Five Movies from The Noughties You Had to See in the Theater

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There are just some movies that need to be seen in the theater in order to get the full effect since to be fair their effects lose a little something without a proper sound system or a big screen to show every little detail. The amount of time and effort that are put into many movies deserve a big screen appearance in a lot of cases, but there are those movies that are possibly better on a home TV and some that really don’t need the big screen treatment. For some of them however the experience really needs to be up in your face and as aggressive as possible to make it even more special and to give it a chance to stick with a person. In a way these movies are already great and remain so once they’ve left the big screen, but the experience of seeing them in all their glory on a big screen with masterful sound effect is second to none in the minds of many. Some people don’t care as they’ll gladly wait for the chance to get the movie cheaper and not spend nearly twenty dollars on a ticket, but these days one doesn’t need to worry about such things, though the chance to see some of the more recent movies in the theater would have been nice.

Here are some of the better movies that were best seen in the theater in the 2000s.

5. Inglorious Basterds

You definitely need to be a Tarantino fan for this one, much like many of his other movies, since it gets insanely bloody, goes racial, and does it all while appearing to expect to draw a smile on the faces of those that are watching, which it does in fact. Anyone that could take it to the Nazis in the manner that these guys did is looked up to and revered in a way that is hard to miss. The violence and bloodshed in this movie is about what you’d expect from Tarantino, meaning that it’s over the top in some ways and not quite that bad in others, but at the core of the story is something that a lot of people can get behind.

4. Harry Potter and the Sorcerer’s Stone

You might wonder why I didn’t put the other movies that were better when it came to the overall story and effects, but it’s because this is what kicked them off and made them possible, and hooked people in when it came to the movies in the first place. If this movie hadn’t done that well it’s likely that those that followed might not have seen as much of a return as they did. Harry Potter became a worldwide phenomenon before the movies to be fair and realistic, but his appearance on the big screen cemented him as something of a superstar and someone that would be revered long after his time in the movies was over.

3. The Dark Knight

Why was this movie so much greater than the first one? You’re looking at him. The Joker has been Batman’s biggest nemesis for so long that Ra’s Al Ghul, great and dangerous as he is, wasn’t really what people were expecting. But as an origin story the first movie was good enough to bring Bruce in and show his transformation into the Batman, while the second movie gave him his most iconic villain of all time. Plus, before Heath Ledger, the best Joker we’d seen on screen was Jack Nicholson, and while he did the part proud and was great in his own right, Heath Ledger took this role to a new height that was beyond anything that people expected.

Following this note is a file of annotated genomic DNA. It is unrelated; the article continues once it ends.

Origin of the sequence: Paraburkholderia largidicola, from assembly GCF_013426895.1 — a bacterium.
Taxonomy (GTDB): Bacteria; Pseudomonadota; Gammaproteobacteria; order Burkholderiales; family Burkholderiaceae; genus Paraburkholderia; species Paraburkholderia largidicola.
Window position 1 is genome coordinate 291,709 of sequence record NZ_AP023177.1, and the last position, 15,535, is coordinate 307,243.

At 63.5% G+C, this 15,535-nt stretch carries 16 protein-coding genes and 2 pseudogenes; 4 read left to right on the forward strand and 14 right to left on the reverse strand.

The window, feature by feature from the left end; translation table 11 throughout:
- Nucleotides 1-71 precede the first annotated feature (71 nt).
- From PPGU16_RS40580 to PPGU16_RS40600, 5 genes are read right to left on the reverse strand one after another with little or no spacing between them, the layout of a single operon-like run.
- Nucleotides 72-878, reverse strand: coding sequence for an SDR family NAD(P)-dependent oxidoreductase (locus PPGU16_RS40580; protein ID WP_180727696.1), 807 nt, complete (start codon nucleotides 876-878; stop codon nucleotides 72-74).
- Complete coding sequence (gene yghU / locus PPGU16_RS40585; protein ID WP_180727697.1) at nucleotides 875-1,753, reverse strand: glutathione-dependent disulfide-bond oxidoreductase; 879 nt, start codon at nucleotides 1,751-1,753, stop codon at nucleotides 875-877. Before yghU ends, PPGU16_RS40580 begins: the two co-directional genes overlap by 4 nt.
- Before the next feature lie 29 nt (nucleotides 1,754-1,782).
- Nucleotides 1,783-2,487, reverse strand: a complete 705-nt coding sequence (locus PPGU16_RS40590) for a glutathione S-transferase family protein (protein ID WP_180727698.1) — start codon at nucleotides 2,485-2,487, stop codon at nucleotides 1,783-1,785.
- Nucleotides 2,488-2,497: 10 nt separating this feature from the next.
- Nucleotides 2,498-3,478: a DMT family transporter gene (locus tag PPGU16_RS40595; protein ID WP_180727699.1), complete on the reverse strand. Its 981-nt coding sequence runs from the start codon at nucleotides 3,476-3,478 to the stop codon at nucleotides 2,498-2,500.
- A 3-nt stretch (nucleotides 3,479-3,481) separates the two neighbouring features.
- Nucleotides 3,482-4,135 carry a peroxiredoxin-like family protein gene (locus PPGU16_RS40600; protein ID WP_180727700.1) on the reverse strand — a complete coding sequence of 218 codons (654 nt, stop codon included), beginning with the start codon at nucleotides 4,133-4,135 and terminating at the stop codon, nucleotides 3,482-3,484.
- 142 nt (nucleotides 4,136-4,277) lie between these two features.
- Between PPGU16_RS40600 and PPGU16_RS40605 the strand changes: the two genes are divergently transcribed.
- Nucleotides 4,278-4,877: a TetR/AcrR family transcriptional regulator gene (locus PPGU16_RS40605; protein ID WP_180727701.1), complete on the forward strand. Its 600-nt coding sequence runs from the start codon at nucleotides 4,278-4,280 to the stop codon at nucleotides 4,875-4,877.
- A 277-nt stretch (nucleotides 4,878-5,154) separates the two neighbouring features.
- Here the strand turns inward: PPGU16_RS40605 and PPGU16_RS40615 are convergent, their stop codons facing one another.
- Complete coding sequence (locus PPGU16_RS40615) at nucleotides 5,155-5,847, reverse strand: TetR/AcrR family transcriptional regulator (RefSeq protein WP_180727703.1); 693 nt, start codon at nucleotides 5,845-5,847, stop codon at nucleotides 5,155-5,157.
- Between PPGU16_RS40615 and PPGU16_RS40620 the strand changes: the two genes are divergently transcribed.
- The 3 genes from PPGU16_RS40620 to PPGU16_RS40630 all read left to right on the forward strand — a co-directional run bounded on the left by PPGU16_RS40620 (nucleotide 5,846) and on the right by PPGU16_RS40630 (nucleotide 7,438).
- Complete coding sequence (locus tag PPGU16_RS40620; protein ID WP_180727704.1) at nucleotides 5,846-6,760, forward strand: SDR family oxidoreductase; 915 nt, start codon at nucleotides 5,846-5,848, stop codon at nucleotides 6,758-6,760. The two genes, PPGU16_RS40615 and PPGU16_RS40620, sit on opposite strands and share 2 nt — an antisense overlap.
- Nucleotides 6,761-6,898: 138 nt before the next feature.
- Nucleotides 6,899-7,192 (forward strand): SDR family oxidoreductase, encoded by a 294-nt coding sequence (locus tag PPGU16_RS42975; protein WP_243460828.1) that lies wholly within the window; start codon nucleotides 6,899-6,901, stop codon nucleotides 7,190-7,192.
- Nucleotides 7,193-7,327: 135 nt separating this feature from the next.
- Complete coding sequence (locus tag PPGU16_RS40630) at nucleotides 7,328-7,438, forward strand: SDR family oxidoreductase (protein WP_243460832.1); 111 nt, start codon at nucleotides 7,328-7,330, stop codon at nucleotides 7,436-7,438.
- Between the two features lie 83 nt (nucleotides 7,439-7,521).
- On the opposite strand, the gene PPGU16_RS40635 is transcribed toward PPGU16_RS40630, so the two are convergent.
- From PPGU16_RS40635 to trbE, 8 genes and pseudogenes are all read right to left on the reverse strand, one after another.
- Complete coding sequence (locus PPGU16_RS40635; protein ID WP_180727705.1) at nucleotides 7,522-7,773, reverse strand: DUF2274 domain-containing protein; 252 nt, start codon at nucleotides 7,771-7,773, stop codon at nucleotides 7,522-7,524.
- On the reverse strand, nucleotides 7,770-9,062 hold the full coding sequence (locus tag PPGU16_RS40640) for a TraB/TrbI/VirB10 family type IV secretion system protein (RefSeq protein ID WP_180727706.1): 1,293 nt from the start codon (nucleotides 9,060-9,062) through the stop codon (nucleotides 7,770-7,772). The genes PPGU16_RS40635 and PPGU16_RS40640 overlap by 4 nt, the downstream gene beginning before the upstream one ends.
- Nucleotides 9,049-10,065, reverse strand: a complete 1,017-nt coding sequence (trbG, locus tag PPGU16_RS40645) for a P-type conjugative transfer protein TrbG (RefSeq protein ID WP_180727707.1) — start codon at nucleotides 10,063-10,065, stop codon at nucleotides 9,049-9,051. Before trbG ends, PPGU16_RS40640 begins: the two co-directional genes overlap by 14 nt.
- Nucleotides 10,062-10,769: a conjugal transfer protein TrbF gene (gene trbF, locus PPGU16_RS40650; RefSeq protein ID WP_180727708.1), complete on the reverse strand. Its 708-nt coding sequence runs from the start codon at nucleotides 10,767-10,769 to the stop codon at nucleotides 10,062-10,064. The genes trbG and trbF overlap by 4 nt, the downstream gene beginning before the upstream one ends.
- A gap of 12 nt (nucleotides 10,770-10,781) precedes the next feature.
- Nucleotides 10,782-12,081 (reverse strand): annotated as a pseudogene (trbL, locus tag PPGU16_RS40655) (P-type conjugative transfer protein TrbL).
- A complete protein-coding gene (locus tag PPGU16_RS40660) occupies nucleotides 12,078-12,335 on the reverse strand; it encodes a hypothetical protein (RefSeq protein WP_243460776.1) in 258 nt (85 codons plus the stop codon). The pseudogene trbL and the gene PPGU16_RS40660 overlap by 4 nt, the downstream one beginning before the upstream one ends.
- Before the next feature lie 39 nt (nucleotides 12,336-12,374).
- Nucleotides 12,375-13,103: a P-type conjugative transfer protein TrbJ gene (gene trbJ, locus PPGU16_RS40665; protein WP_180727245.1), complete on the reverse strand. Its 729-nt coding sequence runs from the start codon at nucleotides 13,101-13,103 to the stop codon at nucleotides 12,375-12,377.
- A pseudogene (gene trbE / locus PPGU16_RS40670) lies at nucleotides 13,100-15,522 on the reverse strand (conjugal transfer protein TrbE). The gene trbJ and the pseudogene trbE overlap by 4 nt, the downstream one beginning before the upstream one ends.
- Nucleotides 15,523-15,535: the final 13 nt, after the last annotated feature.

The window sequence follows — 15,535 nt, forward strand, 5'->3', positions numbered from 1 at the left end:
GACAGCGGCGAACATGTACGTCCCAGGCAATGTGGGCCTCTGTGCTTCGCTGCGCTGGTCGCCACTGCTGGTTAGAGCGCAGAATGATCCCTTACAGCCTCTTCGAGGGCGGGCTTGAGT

2. The Lord of the Rings: Fellowship of the Ring

Personally, all three of the LOTR movies deserved to be watched in the theater since they were powerful, gripping, and so well done that watching them on TV instead of the big screen would be kind of regretful since a person would miss out on the whole feeling of watching an oncoming army rush the field in order to assert their dominance, or a duel between two wizards played out on the big screen in all its glory. This is the movie that had the ability to get people to come back for the next one and the one after that, though it was kind of amusing to hear the moans and groans of the audience when the first movie began to roll credits.

1. Avatar

I could go into the sweeping vistas, the powerful imagery, and the special effects that created an entire planet and interconnected world that brought Pandora to life, but if you’ve seen the movie then you already know. The reason for seeing this in the theater was to feel the power conveyed by the images and to in turn feel a little more empowered by the time you left. It’s a feeling that might have faded too quickly, but it was a rush that a lot of people remember.

Sometimes there’s no replacing the theater experience.


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